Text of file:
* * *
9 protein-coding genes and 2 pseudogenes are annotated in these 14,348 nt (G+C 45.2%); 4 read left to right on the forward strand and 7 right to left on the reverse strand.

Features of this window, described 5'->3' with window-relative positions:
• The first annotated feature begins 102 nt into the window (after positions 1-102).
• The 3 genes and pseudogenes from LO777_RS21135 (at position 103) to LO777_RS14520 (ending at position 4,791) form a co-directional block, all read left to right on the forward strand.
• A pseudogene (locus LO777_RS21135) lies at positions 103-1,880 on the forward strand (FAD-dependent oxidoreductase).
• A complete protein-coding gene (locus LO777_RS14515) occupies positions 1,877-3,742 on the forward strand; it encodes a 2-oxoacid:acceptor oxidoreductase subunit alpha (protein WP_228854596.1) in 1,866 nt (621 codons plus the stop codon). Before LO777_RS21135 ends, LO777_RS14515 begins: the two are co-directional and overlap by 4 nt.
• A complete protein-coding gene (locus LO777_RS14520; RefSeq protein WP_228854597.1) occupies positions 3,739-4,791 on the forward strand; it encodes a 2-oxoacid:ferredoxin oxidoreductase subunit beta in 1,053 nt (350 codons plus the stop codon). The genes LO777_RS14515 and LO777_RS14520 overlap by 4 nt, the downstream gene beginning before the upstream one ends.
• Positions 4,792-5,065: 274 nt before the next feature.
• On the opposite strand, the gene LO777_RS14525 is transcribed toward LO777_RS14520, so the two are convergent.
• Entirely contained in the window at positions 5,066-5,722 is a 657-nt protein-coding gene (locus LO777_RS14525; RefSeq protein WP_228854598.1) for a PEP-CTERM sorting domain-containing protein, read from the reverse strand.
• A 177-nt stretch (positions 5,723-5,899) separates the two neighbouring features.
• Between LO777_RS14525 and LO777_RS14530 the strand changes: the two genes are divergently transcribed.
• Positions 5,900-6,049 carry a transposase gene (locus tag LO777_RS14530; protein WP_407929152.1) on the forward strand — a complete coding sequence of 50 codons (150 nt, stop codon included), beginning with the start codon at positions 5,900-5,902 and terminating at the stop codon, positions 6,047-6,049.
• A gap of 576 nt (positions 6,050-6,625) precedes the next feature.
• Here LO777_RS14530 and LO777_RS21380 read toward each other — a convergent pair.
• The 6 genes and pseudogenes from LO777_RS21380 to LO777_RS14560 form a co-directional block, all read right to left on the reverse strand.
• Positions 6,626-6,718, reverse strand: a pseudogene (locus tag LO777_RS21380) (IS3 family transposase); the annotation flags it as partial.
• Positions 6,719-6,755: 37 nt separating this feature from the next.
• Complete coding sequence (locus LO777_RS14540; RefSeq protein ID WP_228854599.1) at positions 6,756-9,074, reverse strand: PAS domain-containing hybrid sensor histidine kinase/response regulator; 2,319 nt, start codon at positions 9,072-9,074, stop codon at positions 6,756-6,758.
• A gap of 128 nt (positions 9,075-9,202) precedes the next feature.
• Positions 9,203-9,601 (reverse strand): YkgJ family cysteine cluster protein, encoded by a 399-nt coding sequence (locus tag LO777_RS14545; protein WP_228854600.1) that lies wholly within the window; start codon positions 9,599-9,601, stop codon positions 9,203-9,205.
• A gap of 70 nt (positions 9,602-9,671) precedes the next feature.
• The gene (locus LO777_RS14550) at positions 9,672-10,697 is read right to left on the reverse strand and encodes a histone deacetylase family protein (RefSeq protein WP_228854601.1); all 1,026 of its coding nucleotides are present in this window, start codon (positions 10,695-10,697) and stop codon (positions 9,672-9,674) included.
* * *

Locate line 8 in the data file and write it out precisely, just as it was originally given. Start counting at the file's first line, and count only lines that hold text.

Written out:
• Positions 4,792-5,065: 274 nt before the next feature.